Writer: Rebecca Rayne
Director: Justin Murray
The life of an upcoming actor requires Sisyphean levels of perseverance, with repeated rejection a necessary part of the process. When combined with the slings and arrows of everyday life, the struggling auditioner can feel like just another helpless character in a tale told by a cruel narrator. The absurdity of this position is explored in Rebecca Rayne’s one-woman show, which is full of jokes and technical trickery, but ultimately runs short of being a full success.
Whilst seeking her big break is the main occupation of the protagonist, she must subsidise her income with side hustles, working in a bar and babysitting. We find her at a low point, having walked out of an audition for a part in another ludicrous TV program. Her dating life is a self-destructive mess of unsuitable Hinge matches, and her relationship with her agent is no less stable.
For a one-woman show, it’s packed with characters, who are either heard on a pre-recorded backing track or seen projected behind her as part of Zoom calls. The use of video, music and sound here is perfectly managed, with the dialogue naturally dovetailing and the characters as real as if they were on stage. There are some playfully clever moments where the soundtrack seems to know what she is going to do even before she does, showing the inevitability of her weak self-discipline in her approach to men, for instance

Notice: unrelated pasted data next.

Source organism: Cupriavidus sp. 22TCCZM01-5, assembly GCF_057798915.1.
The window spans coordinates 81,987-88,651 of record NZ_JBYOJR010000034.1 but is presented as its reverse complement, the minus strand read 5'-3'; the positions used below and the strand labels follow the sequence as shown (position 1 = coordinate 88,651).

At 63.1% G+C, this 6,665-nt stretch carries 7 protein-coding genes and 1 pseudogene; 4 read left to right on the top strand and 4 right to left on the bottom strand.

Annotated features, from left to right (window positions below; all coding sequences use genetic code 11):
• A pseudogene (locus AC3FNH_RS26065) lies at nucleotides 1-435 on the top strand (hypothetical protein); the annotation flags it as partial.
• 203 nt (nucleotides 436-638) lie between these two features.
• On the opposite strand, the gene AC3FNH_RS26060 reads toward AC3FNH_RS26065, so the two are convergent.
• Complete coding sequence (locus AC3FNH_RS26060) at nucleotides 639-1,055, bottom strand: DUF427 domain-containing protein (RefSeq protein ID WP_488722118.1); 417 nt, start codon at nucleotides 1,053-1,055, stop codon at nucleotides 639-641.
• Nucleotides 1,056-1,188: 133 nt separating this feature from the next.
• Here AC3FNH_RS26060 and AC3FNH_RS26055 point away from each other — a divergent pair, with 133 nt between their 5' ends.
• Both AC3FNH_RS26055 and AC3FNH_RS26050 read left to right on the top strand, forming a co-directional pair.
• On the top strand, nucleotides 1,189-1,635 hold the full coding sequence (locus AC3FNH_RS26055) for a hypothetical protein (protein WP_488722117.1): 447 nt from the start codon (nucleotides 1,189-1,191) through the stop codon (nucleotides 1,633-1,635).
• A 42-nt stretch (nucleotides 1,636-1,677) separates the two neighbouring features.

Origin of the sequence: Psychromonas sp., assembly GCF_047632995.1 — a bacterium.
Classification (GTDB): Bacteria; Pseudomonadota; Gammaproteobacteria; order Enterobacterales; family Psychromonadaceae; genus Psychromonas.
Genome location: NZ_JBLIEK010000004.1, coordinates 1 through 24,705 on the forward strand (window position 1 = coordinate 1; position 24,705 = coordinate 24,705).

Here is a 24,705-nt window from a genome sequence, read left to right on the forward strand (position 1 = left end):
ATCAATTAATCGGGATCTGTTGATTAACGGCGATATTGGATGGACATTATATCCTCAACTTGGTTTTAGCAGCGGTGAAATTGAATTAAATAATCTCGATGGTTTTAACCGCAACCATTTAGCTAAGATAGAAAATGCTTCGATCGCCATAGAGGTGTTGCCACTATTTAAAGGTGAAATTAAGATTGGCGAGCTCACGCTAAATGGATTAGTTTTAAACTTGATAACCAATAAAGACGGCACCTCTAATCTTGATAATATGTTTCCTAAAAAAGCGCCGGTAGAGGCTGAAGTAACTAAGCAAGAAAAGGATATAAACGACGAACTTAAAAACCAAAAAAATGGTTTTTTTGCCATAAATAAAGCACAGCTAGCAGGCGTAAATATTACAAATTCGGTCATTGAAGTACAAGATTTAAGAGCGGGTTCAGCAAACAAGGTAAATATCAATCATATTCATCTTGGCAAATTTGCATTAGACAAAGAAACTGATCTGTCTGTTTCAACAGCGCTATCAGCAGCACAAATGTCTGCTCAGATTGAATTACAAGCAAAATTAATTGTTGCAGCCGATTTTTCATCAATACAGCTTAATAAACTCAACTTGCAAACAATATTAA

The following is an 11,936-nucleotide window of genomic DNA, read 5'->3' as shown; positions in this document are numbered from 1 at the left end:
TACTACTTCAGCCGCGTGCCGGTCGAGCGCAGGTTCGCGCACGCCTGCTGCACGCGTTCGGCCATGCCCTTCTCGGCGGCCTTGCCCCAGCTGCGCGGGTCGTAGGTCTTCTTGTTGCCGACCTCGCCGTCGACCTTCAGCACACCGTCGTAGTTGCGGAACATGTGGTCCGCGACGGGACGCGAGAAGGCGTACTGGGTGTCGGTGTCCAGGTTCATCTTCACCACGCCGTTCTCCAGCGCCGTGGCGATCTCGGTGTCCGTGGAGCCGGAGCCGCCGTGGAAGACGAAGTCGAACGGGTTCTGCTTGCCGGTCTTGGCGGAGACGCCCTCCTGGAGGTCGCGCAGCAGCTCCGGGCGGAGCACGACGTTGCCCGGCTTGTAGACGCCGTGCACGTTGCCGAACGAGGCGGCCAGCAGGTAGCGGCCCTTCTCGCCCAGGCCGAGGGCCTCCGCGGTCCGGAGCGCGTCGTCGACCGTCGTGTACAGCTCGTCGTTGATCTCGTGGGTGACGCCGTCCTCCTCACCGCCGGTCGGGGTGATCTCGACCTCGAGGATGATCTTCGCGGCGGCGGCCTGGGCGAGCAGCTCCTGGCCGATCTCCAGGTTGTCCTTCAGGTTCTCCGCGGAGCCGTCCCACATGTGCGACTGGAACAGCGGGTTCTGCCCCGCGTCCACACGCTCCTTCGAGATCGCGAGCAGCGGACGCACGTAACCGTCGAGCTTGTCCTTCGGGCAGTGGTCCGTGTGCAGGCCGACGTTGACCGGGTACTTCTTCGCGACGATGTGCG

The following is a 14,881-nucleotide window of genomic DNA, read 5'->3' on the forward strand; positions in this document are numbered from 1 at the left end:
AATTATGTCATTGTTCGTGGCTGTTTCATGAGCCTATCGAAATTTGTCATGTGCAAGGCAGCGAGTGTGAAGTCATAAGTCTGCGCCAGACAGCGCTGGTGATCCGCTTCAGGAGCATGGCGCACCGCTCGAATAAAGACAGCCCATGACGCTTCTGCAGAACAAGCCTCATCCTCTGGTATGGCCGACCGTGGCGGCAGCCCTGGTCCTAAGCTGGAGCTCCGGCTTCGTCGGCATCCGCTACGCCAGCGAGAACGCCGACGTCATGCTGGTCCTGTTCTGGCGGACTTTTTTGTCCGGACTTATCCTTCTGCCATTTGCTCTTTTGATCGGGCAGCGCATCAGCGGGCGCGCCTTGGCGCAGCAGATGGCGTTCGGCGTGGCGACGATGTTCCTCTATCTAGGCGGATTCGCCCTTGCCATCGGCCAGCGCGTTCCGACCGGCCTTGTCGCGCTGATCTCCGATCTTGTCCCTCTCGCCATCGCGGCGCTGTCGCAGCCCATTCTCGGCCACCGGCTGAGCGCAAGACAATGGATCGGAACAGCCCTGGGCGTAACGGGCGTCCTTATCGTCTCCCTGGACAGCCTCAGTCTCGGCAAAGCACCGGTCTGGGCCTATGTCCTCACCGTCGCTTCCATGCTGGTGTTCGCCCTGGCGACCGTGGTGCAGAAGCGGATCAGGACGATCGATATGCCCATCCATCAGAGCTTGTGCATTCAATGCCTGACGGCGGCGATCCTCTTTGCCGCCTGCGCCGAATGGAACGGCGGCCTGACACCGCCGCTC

The line between sanity and madness is questioned with a foul-mouthed talking baby who acts as the devil on her shoulder, perhaps representing her own negative thought processes. It’s a silly conceit that takes the suspension of belief to a fun, surreal new level, reassuring us that the metaness of the storytelling isn’t going to be taking itself too seriously.
There are laughs throughout this 45-minute show, as the protagonist’s disaffection and failure accumulate, and the auditions that come and go are imaginative in their ridiculousness. However, the action stays at a similar pitch throughout and by the end is treading similar ground. Given the access we have to the protagonist’s inner thoughts, there is scope for this to be developed further, but there is no doubt that Rayne has created a likeable, relatable character here.
Reviewed on 10 August 2022
The Camden Fringe runs from 1-28 August 2022